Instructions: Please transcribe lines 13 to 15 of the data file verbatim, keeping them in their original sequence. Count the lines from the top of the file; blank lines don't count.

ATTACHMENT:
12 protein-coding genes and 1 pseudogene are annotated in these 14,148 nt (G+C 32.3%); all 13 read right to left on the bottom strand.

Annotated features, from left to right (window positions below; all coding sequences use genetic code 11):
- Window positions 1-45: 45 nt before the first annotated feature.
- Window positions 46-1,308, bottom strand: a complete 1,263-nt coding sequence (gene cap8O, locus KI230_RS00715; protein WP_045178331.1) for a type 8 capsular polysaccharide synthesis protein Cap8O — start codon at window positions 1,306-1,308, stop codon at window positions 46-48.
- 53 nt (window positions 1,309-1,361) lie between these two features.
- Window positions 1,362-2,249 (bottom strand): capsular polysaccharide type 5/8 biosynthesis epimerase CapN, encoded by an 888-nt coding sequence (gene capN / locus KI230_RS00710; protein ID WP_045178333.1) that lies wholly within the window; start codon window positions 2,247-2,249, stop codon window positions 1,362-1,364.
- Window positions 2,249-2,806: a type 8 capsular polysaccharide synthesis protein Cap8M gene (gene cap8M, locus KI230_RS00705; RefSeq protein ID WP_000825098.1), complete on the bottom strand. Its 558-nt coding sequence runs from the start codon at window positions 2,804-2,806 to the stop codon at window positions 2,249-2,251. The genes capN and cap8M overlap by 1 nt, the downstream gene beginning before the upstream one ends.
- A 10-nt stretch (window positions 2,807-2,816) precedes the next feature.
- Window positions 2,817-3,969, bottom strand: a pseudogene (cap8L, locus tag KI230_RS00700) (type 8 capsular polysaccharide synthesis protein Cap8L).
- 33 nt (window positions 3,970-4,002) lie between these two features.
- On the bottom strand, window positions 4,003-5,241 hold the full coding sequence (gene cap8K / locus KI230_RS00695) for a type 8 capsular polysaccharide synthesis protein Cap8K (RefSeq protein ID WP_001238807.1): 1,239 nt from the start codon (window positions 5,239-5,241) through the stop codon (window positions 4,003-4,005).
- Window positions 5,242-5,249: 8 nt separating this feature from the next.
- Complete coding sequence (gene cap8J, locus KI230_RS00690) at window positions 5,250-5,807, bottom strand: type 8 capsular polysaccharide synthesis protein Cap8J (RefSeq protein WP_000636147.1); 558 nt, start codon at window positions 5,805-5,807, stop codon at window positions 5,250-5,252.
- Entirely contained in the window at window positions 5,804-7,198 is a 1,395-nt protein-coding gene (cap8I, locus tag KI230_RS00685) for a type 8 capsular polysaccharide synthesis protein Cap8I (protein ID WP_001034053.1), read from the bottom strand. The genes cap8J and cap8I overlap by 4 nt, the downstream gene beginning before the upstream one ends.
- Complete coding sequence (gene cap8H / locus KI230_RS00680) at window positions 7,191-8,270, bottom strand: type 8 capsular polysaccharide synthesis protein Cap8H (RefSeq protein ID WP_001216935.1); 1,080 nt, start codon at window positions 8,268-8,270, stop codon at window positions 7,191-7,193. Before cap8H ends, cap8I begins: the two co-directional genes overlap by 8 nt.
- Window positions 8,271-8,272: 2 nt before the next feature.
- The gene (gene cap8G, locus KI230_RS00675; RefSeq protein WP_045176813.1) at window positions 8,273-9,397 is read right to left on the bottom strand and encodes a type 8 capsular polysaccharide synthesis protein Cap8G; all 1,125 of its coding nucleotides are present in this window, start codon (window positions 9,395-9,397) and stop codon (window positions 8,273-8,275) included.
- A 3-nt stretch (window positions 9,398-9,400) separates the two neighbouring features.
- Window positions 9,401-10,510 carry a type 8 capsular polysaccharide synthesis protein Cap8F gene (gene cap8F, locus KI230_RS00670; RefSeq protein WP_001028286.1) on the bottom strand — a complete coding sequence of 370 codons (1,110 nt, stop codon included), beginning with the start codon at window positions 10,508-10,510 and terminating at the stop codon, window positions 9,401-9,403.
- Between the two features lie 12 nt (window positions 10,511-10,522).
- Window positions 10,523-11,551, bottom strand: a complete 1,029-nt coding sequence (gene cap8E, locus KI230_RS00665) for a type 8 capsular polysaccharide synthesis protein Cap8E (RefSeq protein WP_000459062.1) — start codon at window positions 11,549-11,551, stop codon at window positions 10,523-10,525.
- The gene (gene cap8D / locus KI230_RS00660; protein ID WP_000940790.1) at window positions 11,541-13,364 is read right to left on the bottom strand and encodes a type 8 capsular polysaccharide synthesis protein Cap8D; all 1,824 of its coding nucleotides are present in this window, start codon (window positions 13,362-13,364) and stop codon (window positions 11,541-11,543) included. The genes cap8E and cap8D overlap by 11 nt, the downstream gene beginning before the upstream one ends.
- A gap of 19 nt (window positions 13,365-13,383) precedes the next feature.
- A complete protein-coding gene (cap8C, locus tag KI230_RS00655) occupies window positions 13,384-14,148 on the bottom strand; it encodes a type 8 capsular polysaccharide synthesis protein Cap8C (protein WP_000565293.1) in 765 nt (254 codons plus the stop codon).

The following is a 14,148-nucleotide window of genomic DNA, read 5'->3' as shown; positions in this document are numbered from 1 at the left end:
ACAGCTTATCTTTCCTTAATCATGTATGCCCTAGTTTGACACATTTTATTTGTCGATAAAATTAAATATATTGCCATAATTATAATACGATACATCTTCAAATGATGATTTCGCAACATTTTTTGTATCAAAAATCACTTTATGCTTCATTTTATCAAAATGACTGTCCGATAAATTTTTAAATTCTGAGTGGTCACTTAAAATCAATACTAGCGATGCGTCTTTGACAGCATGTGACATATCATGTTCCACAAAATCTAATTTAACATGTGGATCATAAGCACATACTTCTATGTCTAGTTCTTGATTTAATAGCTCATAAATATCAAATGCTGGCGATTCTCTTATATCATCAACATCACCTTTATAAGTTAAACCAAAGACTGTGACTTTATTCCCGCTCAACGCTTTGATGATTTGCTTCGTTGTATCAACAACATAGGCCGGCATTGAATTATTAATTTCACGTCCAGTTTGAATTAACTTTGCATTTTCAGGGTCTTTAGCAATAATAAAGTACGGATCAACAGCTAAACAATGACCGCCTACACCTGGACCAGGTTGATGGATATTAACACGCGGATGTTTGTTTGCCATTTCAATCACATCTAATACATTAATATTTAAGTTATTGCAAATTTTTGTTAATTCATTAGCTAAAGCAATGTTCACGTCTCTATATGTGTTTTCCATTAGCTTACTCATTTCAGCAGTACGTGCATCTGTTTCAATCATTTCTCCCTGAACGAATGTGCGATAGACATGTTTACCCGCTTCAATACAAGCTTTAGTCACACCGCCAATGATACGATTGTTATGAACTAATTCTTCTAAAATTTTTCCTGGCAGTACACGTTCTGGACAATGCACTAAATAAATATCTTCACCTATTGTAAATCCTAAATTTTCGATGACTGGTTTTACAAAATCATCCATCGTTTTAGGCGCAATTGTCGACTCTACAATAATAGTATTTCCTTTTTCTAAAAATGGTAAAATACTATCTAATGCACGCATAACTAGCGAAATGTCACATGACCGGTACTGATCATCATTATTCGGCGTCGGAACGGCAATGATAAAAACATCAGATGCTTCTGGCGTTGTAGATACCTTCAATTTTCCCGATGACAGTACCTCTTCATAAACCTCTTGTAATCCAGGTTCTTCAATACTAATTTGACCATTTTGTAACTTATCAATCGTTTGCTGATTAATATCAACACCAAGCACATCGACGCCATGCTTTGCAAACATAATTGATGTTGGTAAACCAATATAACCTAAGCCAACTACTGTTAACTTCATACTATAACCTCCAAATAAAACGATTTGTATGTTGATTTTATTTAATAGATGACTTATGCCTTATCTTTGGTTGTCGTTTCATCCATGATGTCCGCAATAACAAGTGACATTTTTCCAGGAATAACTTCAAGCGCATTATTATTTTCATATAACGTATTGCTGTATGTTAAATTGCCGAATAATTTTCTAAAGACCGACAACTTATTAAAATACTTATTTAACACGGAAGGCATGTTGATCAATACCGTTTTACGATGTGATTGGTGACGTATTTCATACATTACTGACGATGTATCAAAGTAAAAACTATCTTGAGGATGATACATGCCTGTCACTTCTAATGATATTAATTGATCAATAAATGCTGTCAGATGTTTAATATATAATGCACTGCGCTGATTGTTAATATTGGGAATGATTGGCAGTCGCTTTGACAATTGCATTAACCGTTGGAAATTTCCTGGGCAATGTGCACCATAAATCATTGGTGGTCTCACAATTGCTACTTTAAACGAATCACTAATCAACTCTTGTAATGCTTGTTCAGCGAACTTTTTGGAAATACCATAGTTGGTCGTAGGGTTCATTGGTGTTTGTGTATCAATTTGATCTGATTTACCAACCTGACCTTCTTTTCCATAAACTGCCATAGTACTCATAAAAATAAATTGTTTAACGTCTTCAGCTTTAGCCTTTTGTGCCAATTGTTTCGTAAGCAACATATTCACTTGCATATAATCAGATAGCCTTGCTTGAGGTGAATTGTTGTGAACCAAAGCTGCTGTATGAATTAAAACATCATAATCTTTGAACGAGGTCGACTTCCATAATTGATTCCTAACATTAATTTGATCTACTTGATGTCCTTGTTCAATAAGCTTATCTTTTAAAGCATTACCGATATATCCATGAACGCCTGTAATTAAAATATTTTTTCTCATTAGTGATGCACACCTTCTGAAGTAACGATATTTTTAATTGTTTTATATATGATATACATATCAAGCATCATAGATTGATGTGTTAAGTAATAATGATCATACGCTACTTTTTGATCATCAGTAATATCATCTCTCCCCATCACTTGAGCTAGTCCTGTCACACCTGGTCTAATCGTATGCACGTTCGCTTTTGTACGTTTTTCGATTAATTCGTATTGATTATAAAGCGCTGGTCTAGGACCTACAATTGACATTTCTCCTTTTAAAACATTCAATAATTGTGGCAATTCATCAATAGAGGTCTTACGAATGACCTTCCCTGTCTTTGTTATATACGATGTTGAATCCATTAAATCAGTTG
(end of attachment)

- Complete coding sequence (gene cap8J, locus KI230_RS00690) at window positions 5,250-5,807, bottom strand: type 8 capsular polysaccharide synthesis protein Cap8J (RefSeq protein WP_000636147.1); 558 nt, start codon at window positions 5,805-5,807, stop codon at window positions 5,250-5,252.
- Entirely contained in the window at window positions 5,804-7,198 is a 1,395-nt protein-coding gene (cap8I, locus tag KI230_RS00685) for a type 8 capsular polysaccharide synthesis protein Cap8I (protein ID WP_001034053.1), read from the bottom strand. The genes cap8J and cap8I overlap by 4 nt, the downstream gene beginning before the upstream one ends.
- Complete coding sequence (gene cap8H / locus KI230_RS00680) at window positions 7,191-8,270, bottom strand: type 8 capsular polysaccharide synthesis protein Cap8H (RefSeq protein ID WP_001216935.1); 1,080 nt, start codon at window positions 8,268-8,270, stop codon at window positions 7,191-7,193. Before cap8H ends, cap8I begins: the two co-directional genes overlap by 8 nt.